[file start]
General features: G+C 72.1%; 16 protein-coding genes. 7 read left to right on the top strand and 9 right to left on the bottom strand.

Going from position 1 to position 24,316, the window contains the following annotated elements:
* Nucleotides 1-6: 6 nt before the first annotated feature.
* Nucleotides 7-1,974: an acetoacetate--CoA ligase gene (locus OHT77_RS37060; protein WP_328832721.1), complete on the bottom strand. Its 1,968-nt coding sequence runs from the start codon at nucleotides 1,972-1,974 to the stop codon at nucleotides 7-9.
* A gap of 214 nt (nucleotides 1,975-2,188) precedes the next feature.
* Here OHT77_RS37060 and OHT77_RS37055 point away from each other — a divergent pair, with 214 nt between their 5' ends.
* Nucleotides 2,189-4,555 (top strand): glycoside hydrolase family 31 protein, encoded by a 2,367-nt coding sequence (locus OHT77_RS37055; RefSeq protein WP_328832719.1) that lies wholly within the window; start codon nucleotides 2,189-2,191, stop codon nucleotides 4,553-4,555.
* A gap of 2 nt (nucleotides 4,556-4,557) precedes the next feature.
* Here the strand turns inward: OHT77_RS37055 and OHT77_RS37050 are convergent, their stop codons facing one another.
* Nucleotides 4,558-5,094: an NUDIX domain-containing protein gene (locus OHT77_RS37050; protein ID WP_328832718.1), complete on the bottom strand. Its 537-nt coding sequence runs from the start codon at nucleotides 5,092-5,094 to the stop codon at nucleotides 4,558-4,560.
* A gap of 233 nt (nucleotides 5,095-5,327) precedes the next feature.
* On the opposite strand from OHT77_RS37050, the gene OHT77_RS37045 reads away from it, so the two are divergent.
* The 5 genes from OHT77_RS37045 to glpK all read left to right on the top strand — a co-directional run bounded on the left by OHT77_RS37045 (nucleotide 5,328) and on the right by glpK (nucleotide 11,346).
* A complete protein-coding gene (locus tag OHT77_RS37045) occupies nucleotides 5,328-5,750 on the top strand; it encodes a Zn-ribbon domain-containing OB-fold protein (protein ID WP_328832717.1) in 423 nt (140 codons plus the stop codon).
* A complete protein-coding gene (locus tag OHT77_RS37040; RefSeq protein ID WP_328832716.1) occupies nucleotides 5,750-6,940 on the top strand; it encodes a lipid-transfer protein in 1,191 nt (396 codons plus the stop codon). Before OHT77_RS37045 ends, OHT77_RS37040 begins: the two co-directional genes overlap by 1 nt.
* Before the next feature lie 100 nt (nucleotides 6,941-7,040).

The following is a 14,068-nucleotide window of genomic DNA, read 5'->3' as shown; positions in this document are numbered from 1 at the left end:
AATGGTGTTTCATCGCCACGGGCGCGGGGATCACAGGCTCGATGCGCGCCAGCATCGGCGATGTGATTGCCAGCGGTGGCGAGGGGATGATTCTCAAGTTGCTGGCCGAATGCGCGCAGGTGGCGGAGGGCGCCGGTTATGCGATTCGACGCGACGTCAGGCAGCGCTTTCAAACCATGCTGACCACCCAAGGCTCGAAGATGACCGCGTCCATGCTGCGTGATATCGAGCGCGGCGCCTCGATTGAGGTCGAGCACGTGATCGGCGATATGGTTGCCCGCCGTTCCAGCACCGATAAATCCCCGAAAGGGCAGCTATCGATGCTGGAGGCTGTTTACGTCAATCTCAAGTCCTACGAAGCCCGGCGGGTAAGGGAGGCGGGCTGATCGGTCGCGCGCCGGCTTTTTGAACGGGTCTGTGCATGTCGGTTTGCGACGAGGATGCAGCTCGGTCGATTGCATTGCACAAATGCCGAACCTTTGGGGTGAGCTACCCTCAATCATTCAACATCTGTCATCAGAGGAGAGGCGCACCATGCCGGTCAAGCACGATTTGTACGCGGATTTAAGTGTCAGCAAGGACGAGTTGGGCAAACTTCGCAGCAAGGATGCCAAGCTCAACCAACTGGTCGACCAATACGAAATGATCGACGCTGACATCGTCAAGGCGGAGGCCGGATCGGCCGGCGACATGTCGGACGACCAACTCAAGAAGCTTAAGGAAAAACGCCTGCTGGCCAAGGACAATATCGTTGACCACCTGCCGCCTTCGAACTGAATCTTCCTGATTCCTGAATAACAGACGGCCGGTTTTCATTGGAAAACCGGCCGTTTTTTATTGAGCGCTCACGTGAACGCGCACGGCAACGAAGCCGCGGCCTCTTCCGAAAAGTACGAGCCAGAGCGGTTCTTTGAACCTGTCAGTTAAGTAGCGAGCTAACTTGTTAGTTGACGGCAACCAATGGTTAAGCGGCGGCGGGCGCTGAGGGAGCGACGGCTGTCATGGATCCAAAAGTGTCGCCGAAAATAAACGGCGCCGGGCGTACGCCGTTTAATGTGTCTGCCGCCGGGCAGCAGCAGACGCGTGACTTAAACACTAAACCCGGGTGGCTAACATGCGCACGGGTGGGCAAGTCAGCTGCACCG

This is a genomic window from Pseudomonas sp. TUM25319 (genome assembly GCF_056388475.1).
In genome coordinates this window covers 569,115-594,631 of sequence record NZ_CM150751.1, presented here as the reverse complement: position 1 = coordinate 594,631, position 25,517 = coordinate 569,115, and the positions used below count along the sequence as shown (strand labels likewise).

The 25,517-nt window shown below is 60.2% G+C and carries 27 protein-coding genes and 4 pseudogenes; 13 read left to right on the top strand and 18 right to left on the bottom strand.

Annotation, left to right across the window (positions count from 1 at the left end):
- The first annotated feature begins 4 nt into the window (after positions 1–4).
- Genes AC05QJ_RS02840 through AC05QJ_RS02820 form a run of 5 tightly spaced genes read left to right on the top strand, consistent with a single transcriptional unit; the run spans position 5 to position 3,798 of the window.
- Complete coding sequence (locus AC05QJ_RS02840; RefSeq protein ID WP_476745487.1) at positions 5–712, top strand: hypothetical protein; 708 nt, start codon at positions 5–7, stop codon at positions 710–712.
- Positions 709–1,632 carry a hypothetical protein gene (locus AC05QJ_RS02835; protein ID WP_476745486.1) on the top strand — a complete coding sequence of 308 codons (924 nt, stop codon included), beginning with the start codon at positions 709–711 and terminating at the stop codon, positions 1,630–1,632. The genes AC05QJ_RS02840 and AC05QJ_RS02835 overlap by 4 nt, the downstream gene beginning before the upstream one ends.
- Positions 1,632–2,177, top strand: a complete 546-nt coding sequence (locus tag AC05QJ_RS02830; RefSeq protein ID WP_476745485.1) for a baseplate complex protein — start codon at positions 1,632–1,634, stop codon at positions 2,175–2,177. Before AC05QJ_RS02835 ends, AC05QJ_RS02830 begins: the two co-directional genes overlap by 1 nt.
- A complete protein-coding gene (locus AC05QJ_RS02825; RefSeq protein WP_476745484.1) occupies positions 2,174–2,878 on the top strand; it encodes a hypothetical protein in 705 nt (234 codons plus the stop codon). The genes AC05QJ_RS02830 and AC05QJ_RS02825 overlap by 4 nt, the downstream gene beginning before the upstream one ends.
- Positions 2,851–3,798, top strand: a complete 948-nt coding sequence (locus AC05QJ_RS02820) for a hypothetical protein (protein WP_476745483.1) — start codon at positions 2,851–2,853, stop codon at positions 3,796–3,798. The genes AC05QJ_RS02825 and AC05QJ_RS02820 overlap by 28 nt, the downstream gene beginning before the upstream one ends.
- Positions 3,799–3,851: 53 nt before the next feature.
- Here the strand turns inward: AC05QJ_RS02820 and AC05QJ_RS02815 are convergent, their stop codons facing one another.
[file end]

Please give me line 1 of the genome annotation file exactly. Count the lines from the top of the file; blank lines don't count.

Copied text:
General features: G+C 72.1%; 16 protein-coding genes. 7 read left to right on the top strand and 9 right to left on the bottom strand.